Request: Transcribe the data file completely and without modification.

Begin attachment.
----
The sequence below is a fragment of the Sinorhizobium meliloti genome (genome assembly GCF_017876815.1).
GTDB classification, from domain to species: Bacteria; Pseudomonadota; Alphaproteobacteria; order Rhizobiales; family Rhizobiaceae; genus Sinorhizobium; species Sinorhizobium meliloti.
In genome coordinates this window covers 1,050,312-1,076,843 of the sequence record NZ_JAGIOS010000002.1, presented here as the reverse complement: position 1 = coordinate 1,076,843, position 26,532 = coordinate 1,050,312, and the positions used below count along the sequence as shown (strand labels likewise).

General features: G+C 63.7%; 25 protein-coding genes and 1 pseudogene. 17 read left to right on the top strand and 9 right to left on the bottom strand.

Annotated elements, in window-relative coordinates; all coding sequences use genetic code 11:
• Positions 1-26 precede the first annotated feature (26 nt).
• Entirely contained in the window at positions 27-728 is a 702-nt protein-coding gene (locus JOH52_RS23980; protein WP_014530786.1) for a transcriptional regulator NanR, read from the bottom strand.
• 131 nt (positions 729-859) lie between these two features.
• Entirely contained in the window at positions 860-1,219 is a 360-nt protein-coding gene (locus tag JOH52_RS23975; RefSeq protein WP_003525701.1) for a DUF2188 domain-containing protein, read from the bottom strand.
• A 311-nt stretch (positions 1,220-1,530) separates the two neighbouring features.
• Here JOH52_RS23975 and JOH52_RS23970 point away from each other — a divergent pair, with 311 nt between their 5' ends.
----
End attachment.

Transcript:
The sequence below is a fragment of the Sinorhizobium meliloti genome (genome assembly GCF_017876815.1).
GTDB classification, from domain to species: Bacteria; Pseudomonadota; Alphaproteobacteria; order Rhizobiales; family Rhizobiaceae; genus Sinorhizobium; species Sinorhizobium meliloti.
In genome coordinates this window covers 1,050,312-1,076,843 of the sequence record NZ_JAGIOS010000002.1, presented here as the reverse complement: position 1 = coordinate 1,076,843, position 26,532 = coordinate 1,050,312, and the positions used below count along the sequence as shown (strand labels likewise).

General features: G+C 63.7%; 25 protein-coding genes and 1 pseudogene. 17 read left to right on the top strand and 9 right to left on the bottom strand.

Annotated elements, in window-relative coordinates; all coding sequences use genetic code 11:
• Positions 1-26 precede the first annotated feature (26 nt).
• Entirely contained in the window at positions 27-728 is a 702-nt protein-coding gene (locus JOH52_RS23980; protein WP_014530786.1) for a transcriptional regulator NanR, read from the bottom strand.
• 131 nt (positions 729-859) lie between these two features.
• Entirely contained in the window at positions 860-1,219 is a 360-nt protein-coding gene (locus tag JOH52_RS23975; RefSeq protein WP_003525701.1) for a DUF2188 domain-containing protein, read from the bottom strand.
• A 311-nt stretch (positions 1,220-1,530) separates the two neighbouring features.
• Here JOH52_RS23975 and JOH52_RS23970 point away from each other — a divergent pair, with 311 nt between their 5' ends.